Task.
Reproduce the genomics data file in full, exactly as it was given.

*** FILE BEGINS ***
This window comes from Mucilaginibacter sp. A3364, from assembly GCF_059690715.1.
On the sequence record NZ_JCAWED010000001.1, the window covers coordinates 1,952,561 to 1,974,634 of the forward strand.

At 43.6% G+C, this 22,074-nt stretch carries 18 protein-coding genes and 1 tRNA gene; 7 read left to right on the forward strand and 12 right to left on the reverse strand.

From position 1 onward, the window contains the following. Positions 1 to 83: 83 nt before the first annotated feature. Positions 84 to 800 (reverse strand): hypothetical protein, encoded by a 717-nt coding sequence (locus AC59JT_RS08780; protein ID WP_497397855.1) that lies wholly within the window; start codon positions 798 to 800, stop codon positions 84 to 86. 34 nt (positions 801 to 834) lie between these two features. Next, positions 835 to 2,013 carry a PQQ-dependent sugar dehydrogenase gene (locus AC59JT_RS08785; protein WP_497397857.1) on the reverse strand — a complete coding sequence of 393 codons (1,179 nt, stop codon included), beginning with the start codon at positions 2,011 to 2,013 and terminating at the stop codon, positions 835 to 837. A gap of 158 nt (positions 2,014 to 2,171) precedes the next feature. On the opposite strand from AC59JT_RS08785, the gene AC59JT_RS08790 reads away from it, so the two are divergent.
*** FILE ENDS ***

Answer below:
This window comes from Mucilaginibacter sp. A3364, from assembly GCF_059690715.1.
On the sequence record NZ_JCAWED010000001.1, the window covers coordinates 1,952,561 to 1,974,634 of the forward strand.

At 43.6% G+C, this 22,074-nt stretch carries 18 protein-coding genes and 1 tRNA gene; 7 read left to right on the forward strand and 12 right to left on the reverse strand.

From position 1 onward, the window contains the following. Positions 1 to 83: 83 nt before the first annotated feature. Positions 84 to 800 (reverse strand): hypothetical protein, encoded by a 717-nt coding sequence (locus AC59JT_RS08780; protein ID WP_497397855.1) that lies wholly within the window; start codon positions 798 to 800, stop codon positions 84 to 86. 34 nt (positions 801 to 834) lie between these two features. Next, positions 835 to 2,013 carry a PQQ-dependent sugar dehydrogenase gene (locus AC59JT_RS08785; protein WP_497397857.1) on the reverse strand — a complete coding sequence of 393 codons (1,179 nt, stop codon included), beginning with the start codon at positions 2,011 to 2,013 and terminating at the stop codon, positions 835 to 837. A gap of 158 nt (positions 2,014 to 2,171) precedes the next feature. On the opposite strand from AC59JT_RS08785, the gene AC59JT_RS08790 reads away from it, so the two are divergent.